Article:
The Lawyer Asia Pacific 150 is the only research report to provide a ranking of the top 100 independent local firms and top 50 global firms in the region. The report offers critical review of some of the fastest growing firms and their strategies, a country-by-country guide to leading legal advisers and legal services market trends, plus exclusive insight into the current business development opportunities in the Asia Pacific. Read more
This year, The Lawyer’s annual ranking of the largest UK law firms by turnover is available as an interactive, digital benchmarking tool. For the first time this will allow you to manipulate each data set against the metrics of your choice.
College of Law (CoL) has emerged as the most expensive Legal Practice Course (LPC) provider in Bristol, after confirming its fees would be over 10 per cent more expensive than its rivals’.
CoL will be charging £10,200 for its LPC in Bristol from September 2010 while its competitors, BPP Law School and the Bristol Institute of Legal Practice (Bilp), will be asking for £8,995 and £7,860 respectively for their full-time courses.
CoL chief executive Nigel Savage said: “Frankly we’re a high end legal education provider and we’ve invested in a fantastic new building and great staff so we’ll leave it up to Bilp and BPP to slog it out at the cheap end.”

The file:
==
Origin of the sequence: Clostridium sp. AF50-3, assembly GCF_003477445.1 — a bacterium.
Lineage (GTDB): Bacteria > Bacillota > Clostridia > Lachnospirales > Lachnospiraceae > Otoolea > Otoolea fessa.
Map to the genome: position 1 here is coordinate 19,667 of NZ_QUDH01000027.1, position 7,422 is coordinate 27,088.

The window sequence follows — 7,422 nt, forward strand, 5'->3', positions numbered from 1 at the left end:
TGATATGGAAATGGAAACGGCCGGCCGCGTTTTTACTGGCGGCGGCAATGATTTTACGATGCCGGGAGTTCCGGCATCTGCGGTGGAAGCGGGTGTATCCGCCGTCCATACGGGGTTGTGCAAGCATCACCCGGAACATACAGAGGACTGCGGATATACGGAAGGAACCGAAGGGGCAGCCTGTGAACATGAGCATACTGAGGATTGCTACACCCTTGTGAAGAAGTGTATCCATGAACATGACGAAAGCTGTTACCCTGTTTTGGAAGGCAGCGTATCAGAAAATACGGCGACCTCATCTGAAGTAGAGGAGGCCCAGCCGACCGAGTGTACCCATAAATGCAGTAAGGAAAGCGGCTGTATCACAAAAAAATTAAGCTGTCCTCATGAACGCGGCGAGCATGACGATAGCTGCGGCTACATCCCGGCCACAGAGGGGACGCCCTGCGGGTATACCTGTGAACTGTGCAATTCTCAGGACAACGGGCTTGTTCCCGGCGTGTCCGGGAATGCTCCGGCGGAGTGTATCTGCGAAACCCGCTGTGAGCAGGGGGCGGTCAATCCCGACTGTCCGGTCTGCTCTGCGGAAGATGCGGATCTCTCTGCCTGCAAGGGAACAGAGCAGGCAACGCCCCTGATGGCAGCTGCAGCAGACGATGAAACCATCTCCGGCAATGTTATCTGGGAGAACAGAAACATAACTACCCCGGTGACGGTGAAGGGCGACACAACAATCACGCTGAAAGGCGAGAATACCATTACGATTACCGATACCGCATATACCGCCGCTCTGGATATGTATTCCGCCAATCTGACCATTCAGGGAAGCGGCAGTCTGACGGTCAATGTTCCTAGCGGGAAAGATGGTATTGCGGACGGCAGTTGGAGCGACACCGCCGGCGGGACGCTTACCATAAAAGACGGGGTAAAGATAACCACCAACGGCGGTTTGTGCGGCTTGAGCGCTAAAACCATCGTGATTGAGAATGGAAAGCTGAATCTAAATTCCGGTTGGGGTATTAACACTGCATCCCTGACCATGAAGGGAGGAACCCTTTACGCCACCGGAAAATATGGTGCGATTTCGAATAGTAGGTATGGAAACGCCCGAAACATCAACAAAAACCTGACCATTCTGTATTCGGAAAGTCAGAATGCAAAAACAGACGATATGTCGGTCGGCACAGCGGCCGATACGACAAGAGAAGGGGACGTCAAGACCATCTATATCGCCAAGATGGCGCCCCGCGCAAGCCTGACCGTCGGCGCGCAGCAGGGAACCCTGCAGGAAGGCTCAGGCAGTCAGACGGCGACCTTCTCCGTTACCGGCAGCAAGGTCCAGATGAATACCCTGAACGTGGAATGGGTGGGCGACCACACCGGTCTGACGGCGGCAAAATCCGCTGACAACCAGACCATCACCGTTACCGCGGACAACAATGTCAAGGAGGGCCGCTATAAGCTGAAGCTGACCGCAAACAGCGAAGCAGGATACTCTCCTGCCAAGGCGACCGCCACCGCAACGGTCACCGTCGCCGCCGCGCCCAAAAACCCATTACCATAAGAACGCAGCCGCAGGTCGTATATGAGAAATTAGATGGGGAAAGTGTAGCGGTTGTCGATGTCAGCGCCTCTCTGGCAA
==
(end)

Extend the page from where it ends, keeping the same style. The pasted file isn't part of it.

“You could ask why BPP is so cheap but that’s probably because it’s sticking all of its law students in with its existing accountants. They’re not making alternative business structures they’re making alternative bus shelters.”
CoL will also be charging £10,200 for would-be lawyers who want to study at either its Birmingham or Manchester bases while its LPC fees in Chester and York will be £9,830.
Meanwhile, students who want to study with CoL in Guildford or London will have to shell out £10,530 and £11,870 respectively.
For the academic year 2009/10 the college charged its students £11,250 to study on London.
Elsewhere, BPP will be asking all students who want to study at either of its Birmingham, Bristol, Leeds or Manchester bases to pay a flat fee of £8,995. But students choosing to study in London will have to stump up a massive £12,500 - static on its 2009/10 price.
The entry of the CoL and BPP into the Bristol LPC market from September 2010 has forced Bilp to slash its fees on the full-time course LPC from £8,985 to £7,860.
Bilp head Steve Dinning said: “The challenge for other providers is to justify to prospective students and local firms alike, how they can demand such a fee when neither have the track record on quality or the established links with the firms in the local region.”
The news comes after Bilp joined forces with Central Law Training (CLT) to create an associate college, the National College of Legal Training (NCLT), to offer a cut-price, part-time LPC costing £5,900.
The part-time weekend study course will be offered in conjunction with Southampton Solent University and the University of Westminster.